Wow….I guess I would say that I thought a parent was supposed to lead and guide their child. Not let the child make these decisions just because that’s how they think they feel in the moment, for a day, a year, etc. I know I’ll be bashed because I do not think it’s ok. The world thinks these things are ok, but as a Christian, I just can’t. God made us who we are….and as a church goer, you should know that. It seems as though maybe some people are just doing this for attention, and how said for your DAUGHTER and your other children! You’ll get plenty of attention for “letting your child do this”…..but it’s worldly attention, sad, just really sad!

    Reply
    1. ruthie1985 Post author

      Hey Beth, I’m responding to you in a whole blog post. Yes, I consider you THAT important! Make sure to read it ❤ the passsword is "protecttranskids"

      Reply
      1. Kelly

        I am so sad to see your response. This is one of the main reasons I joined this group. A Christian does not turn a cheek to a child when they are honest and reaching out for help. What child would chose to be hurt with words from people who are ignorant and obviously have never truly loved a human being for just being a human being. We should love and accept everyone and everything. When our journey began we reached out to our church and we were told that God doesn’t make mistakes and my child should just be a tomboy.. Who is giving you the right to judge or to even know how somebody feels going through this type of transition. I will be praying for you tonight. I will also be praying for people who claim to be Christians but Are not loving to all. Shame on you! That was my calm version of what I truly think of your judgement! God bless you!

        Reply
  5. Mary Ann

    Ruthie, this is so crazy. Until now, I had not “officially” followed your blog. Tonight I wanted to catch up and holy cow! What a reward. You need to parent the world. Way to meet your kids exactly where they are, with open and loving arms. If Luke ever wants a status update on Susie/Sylvie, bring him by.

    Reply
  6. Marlene Stellmon

    Rrthie, you are an amazing mother and this is a beautiful letter. a soul doesn’t change. Jamie will now have a brother.Will that make things different? As she grows there will continue to be challenges.I’m sure that you and he will meet them as bravely and strongly as you have this. Congratulations on the loving and very parental way you are handling this new and very unexpected experience as a parent. One I gladly never had to handle. I wonder if I would have had the courage and ability to do as you have done. I pray for Luke’s success as he goes forward in his life. Grandma .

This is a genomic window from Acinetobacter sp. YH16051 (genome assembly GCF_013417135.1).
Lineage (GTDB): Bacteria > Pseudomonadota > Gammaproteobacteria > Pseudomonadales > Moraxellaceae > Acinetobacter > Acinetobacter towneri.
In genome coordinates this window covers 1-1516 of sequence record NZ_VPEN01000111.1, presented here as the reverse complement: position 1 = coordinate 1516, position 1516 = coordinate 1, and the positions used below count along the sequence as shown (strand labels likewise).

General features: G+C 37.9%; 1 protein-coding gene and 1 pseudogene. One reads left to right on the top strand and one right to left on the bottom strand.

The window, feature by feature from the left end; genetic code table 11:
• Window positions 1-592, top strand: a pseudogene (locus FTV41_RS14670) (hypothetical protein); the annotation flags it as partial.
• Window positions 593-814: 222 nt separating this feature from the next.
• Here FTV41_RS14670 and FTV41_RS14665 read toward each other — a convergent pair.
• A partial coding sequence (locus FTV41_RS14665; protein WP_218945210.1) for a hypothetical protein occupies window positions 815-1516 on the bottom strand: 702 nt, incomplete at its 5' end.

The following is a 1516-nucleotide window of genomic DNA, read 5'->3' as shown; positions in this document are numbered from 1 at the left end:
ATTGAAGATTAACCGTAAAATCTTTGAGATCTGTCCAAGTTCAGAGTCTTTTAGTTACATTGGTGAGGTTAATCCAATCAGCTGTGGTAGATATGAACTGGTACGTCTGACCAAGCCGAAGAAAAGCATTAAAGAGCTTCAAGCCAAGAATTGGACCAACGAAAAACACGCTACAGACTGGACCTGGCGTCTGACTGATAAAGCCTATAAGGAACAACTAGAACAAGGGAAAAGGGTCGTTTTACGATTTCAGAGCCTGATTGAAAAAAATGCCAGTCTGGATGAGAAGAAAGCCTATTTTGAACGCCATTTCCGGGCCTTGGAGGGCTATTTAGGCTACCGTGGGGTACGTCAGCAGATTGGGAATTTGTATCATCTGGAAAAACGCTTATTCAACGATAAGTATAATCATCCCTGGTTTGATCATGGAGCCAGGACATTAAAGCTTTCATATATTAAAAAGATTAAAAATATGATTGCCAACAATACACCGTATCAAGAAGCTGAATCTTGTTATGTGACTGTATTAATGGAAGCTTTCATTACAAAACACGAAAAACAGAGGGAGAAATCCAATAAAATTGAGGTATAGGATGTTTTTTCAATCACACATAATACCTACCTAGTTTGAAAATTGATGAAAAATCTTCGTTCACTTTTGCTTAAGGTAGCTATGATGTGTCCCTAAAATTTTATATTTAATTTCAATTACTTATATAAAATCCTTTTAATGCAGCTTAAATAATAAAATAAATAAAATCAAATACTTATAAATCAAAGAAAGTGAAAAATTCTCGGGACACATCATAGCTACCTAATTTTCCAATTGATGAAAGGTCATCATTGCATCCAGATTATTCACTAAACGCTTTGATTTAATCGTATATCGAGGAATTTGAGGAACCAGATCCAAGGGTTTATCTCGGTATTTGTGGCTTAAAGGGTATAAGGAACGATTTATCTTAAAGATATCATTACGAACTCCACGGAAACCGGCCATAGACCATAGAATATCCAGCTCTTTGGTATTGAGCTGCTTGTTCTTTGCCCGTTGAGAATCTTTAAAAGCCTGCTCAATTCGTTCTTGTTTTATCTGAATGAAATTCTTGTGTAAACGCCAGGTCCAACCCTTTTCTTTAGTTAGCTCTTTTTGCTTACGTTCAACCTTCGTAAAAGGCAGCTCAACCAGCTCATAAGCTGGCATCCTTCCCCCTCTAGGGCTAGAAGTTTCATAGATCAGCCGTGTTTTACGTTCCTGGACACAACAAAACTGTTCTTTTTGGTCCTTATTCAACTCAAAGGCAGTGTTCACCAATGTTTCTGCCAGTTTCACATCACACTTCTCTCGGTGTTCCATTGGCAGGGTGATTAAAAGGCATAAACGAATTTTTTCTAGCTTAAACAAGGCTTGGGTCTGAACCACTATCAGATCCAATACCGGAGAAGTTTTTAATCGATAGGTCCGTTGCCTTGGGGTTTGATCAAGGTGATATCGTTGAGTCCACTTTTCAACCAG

Reply
  7. Steve stro

    I’m not a super religious guy–but I do know God lives ALL his children. Luke has big things ahead of him. He will be amazing. 👍🏾

    Reply
  8. Aletrick

    This is wonderful. You are wonderful. Luke is a very lucky young man to have you as his parent. I was 34 years old before I ever came out (ftm) and my parents we so amazing that I instantly regretted waiting so long. No one should ever have to feel rejection from a parent. No matter how Lukes life turns out, he will know he is loved. Thanks for sharing this.

    Reply
  9. Brandi Black (Mangum)

    Ruthie, you are an amazing mom and Luke is an amazing child! I am not sure what I would do faced with such a change but you have handled it with grace. Your family will be in our thoughts and prayers as you continue on this journey.

    Reply
  10. Jade Stellmon

    I was going to say that your children are lucky to have such an amazing mother, and they are, but I think more than that the world is lucky to have such an example of loyalty, respect and nurture as you provide. You are amazing. You’ve got our love and support, and anything else you may need.

    Reply
  11. Sara Jean Stokes

    Luke is the BEST name. “Luke” is full of strength and dignity and care. ❤

    the *name Luke* is: Light giving. the patron saint of doctors and artists, and was known as 'the beloved physician'.

    On Thu, Feb 23, 2017 at 10:02 AM, Fairy Wings and Dinosaurs wrote:

    > ruthie1985 posted: ” Life is crazy, isn’t it? One minute you think life > is perfect: you’re married to your very best friend, you’re able to grocery > shop and not worry about how to pay for it, you have six beautiful and > healthy children, your hair looks good and you’” >

    Reply
  12. Danielle

    Ruthie, I hope you know how amazing you are. You are a wonderful mother, and your kids are blessed to have you. I don’t know if I could do what you are doing. I only hope that if I ever encounter an experience like this that I can be as understanding as you are. Good luck.

    Reply
  13. Heidi Corcoran

    You are amazing. This brought tears to my eyes because it’s so beautiful. Luke is lucky to have you for his mother. I wish him all the best and more happiness than anyone could imagine!!

    Reply
  14. Chrissy

    And when babies arrive in the right families anything is possible. He looked down and knew he would find the right mom to help him realize his destiny here. So happy for Luke and wishing your whole family lots of love and laughter and a whole lot of balls. Thanks to the both of you for sharing so many beautiful truths.

    Reply